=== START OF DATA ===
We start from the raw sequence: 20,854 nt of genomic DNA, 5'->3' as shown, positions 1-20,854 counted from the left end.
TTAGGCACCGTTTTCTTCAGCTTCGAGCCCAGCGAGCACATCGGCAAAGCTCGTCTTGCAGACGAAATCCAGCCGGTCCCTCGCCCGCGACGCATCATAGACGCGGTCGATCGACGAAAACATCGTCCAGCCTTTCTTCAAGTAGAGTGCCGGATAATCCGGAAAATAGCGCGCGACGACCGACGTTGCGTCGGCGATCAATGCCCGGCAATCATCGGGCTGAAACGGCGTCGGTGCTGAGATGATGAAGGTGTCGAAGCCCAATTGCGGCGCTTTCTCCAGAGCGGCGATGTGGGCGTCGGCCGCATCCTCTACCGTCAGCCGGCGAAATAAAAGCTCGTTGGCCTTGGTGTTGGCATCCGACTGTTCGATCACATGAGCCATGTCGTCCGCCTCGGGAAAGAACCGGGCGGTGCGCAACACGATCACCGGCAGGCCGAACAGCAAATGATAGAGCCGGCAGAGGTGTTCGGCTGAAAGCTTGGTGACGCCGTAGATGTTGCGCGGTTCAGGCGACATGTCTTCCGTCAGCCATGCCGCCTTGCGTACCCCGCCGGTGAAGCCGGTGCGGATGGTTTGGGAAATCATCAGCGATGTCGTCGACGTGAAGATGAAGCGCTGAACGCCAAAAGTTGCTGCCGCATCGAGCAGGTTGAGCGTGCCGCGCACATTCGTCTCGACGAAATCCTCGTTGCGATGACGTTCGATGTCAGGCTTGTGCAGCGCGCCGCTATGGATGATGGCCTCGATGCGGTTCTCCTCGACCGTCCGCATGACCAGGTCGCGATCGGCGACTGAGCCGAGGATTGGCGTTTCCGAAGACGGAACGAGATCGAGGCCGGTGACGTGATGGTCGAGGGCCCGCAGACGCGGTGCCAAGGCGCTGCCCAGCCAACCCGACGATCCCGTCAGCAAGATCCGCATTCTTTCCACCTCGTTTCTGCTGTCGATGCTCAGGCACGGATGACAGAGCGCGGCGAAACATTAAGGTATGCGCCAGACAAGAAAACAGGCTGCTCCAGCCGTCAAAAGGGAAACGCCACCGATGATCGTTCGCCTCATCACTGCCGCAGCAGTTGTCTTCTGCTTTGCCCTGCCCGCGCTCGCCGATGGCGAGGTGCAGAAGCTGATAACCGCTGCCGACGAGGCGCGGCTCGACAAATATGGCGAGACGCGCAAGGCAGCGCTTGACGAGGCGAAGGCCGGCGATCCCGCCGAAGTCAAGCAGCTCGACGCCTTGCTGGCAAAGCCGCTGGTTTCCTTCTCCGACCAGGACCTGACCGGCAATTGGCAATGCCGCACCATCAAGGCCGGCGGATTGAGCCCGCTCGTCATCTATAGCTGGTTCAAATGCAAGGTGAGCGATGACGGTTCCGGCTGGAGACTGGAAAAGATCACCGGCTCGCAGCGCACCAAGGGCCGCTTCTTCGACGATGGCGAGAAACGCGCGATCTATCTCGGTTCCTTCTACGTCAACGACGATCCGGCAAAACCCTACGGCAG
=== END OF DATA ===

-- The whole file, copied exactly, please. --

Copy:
We start from the raw sequence: 20,854 nt of genomic DNA, 5'->3' as shown, positions 1-20,854 counted from the left end.
TTAGGCACCGTTTTCTTCAGCTTCGAGCCCAGCGAGCACATCGGCAAAGCTCGTCTTGCAGACGAAATCCAGCCGGTCCCTCGCCCGCGACGCATCATAGACGCGGTCGATCGACGAAAACATCGTCCAGCCTTTCTTCAAGTAGAGTGCCGGATAATCCGGAAAATAGCGCGCGACGACCGACGTTGCGTCGGCGATCAATGCCCGGCAATCATCGGGCTGAAACGGCGTCGGTGCTGAGATGATGAAGGTGTCGAAGCCCAATTGCGGCGCTTTCTCCAGAGCGGCGATGTGGGCGTCGGCCGCATCCTCTACCGTCAGCCGGCGAAATAAAAGCTCGTTGGCCTTGGTGTTGGCATCCGACTGTTCGATCACATGAGCCATGTCGTCCGCCTCGGGAAAGAACCGGGCGGTGCGCAACACGATCACCGGCAGGCCGAACAGCAAATGATAGAGCCGGCAGAGGTGTTCGGCTGAAAGCTTGGTGACGCCGTAGATGTTGCGCGGTTCAGGCGACATGTCTTCCGTCAGCCATGCCGCCTTGCGTACCCCGCCGGTGAAGCCGGTGCGGATGGTTTGGGAAATCATCAGCGATGTCGTCGACGTGAAGATGAAGCGCTGAACGCCAAAAGTTGCTGCCGCATCGAGCAGGTTGAGCGTGCCGCGCACATTCGTCTCGACGAAATCCTCGTTGCGATGACGTTCGATGTCAGGCTTGTGCAGCGCGCCGCTATGGATGATGGCCTCGATGCGGTTCTCCTCGACCGTCCGCATGACCAGGTCGCGATCGGCGACTGAGCCGAGGATTGGCGTTTCCGAAGACGGAACGAGATCGAGGCCGGTGACGTGATGGTCGAGGGCCCGCAGACGCGGTGCCAAGGCGCTGCCCAGCCAACCCGACGATCCCGTCAGCAAGATCCGCATTCTTTCCACCTCGTTTCTGCTGTCGATGCTCAGGCACGGATGACAGAGCGCGGCGAAACATTAAGGTATGCGCCAGACAAGAAAACAGGCTGCTCCAGCCGTCAAAAGGGAAACGCCACCGATGATCGTTCGCCTCATCACTGCCGCAGCAGTTGTCTTCTGCTTTGCCCTGCCCGCGCTCGCCGATGGCGAGGTGCAGAAGCTGATAACCGCTGCCGACGAGGCGCGGCTCGACAAATATGGCGAGACGCGCAAGGCAGCGCTTGACGAGGCGAAGGCCGGCGATCCCGCCGAAGTCAAGCAGCTCGACGCCTTGCTGGCAAAGCCGCTGGTTTCCTTCTCCGACCAGGACCTGACCGGCAATTGGCAATGCCGCACCATCAAGGCCGGCGGATTGAGCCCGCTCGTCATCTATAGCTGGTTCAAATGCAAGGTGAGCGATGACGGTTCCGGCTGGAGACTGGAAAAGATCACCGGCTCGCAGCGCACCAAGGGCCGCTTCTTCGACGATGGCGAGAAACGCGCGATCTATCTCGGTTCCTTCTACGTCAACGACGATCCGGCAAAACCCTACGGCAG